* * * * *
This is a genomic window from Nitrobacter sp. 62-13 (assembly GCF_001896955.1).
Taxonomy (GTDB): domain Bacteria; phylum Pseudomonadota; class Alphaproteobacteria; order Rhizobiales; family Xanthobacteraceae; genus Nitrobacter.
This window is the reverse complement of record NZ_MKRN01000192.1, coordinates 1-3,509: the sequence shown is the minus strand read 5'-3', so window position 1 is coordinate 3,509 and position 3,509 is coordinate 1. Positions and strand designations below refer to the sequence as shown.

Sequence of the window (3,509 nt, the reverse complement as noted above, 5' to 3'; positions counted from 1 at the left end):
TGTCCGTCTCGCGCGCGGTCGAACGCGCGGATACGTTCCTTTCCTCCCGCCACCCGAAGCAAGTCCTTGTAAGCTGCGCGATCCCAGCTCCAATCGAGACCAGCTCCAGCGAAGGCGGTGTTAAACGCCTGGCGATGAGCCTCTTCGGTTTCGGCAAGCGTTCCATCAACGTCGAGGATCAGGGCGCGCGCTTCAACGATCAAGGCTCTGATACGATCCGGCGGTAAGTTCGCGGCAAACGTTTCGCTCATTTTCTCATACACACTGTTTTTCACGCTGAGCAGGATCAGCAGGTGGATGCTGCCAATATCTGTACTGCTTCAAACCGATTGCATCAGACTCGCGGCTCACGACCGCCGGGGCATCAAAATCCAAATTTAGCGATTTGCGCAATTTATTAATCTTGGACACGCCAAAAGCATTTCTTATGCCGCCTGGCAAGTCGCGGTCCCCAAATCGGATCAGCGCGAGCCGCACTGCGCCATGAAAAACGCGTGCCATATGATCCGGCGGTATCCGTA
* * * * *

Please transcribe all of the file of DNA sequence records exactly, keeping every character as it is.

This is a genomic window from Nitrobacter sp. 62-13 (assembly GCF_001896955.1).
Taxonomy (GTDB): domain Bacteria; phylum Pseudomonadota; class Alphaproteobacteria; order Rhizobiales; family Xanthobacteraceae; genus Nitrobacter.
This window is the reverse complement of record NZ_MKRN01000192.1, coordinates 1-3,509: the sequence shown is the minus strand read 5'-3', so window position 1 is coordinate 3,509 and position 3,509 is coordinate 1. Positions and strand designations below refer to the sequence as shown.

Sequence of the window (3,509 nt, the reverse complement as noted above, 5' to 3'; positions counted from 1 at the left end):
TGTCCGTCTCGCGCGCGGTCGAACGCGCGGATACGTTCCTTTCCTCCCGCCACCCGAAGCAAGTCCTTGTAAGCTGCGCGATCCCAGCTCCAATCGAGACCAGCTCCAGCGAAGGCGGTGTTAAACGCCTGGCGATGAGCCTCTTCGGTTTCGGCAAGCGTTCCATCAACGTCGAGGATCAGGGCGCGCGCTTCAACGATCAAGGCTCTGATACGATCCGGCGGTAAGTTCGCGGCAAACGTTTCGCTCATTTTCTCATACACACTGTTTTTCACGCTGAGCAGGATCAGCAGGTGGATGCTGCCAATATCTGTACTGCTTCAAACCGATTGCATCAGACTCGCGGCTCACGACCGCCGGGGCATCAAAATCCAAATTTAGCGATTTGCGCAATTTATTAATCTTGGACACGCCAAAAGCATTTCTTATGCCGCCTGGCAAGTCGCGGTCCCCAAATCGGATCAGCGCGAGCCGCACTGCGCCATGAAAAACGCGTGCCATATGATCCGGCGGTATCCGTA